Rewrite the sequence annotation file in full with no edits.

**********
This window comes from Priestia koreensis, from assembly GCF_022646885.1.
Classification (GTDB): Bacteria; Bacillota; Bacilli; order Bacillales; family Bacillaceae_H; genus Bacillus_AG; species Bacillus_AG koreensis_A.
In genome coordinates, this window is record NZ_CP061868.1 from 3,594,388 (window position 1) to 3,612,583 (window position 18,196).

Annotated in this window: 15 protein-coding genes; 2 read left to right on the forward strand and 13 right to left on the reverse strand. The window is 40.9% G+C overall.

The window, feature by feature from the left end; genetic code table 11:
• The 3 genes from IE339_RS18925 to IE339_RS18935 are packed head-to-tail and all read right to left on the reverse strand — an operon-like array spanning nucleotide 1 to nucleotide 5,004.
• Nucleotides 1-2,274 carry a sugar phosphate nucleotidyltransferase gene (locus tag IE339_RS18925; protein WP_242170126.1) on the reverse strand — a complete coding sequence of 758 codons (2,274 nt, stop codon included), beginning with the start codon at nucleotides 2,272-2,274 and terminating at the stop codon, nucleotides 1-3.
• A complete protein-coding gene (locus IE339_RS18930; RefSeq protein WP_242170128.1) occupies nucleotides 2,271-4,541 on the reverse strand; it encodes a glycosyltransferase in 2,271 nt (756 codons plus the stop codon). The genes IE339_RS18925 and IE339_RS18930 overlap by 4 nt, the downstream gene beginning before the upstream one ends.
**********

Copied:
This window comes from Priestia koreensis, from assembly GCF_022646885.1.
Classification (GTDB): Bacteria; Bacillota; Bacilli; order Bacillales; family Bacillaceae_H; genus Bacillus_AG; species Bacillus_AG koreensis_A.
In genome coordinates, this window is record NZ_CP061868.1 from 3,594,388 (window position 1) to 3,612,583 (window position 18,196).

Annotated in this window: 15 protein-coding genes; 2 read left to right on the forward strand and 13 right to left on the reverse strand. The window is 40.9% G+C overall.

The window, feature by feature from the left end; genetic code table 11:
• The 3 genes from IE339_RS18925 to IE339_RS18935 are packed head-to-tail and all read right to left on the reverse strand — an operon-like array spanning nucleotide 1 to nucleotide 5,004.
• Nucleotides 1-2,274 carry a sugar phosphate nucleotidyltransferase gene (locus tag IE339_RS18925; protein WP_242170126.1) on the reverse strand — a complete coding sequence of 758 codons (2,274 nt, stop codon included), beginning with the start codon at nucleotides 2,272-2,274 and terminating at the stop codon, nucleotides 1-3.
• A complete protein-coding gene (locus IE339_RS18930; RefSeq protein WP_242170128.1) occupies nucleotides 2,271-4,541 on the reverse strand; it encodes a glycosyltransferase in 2,271 nt (756 codons plus the stop codon). The genes IE339_RS18925 and IE339_RS18930 overlap by 4 nt, the downstream gene beginning before the upstream one ends.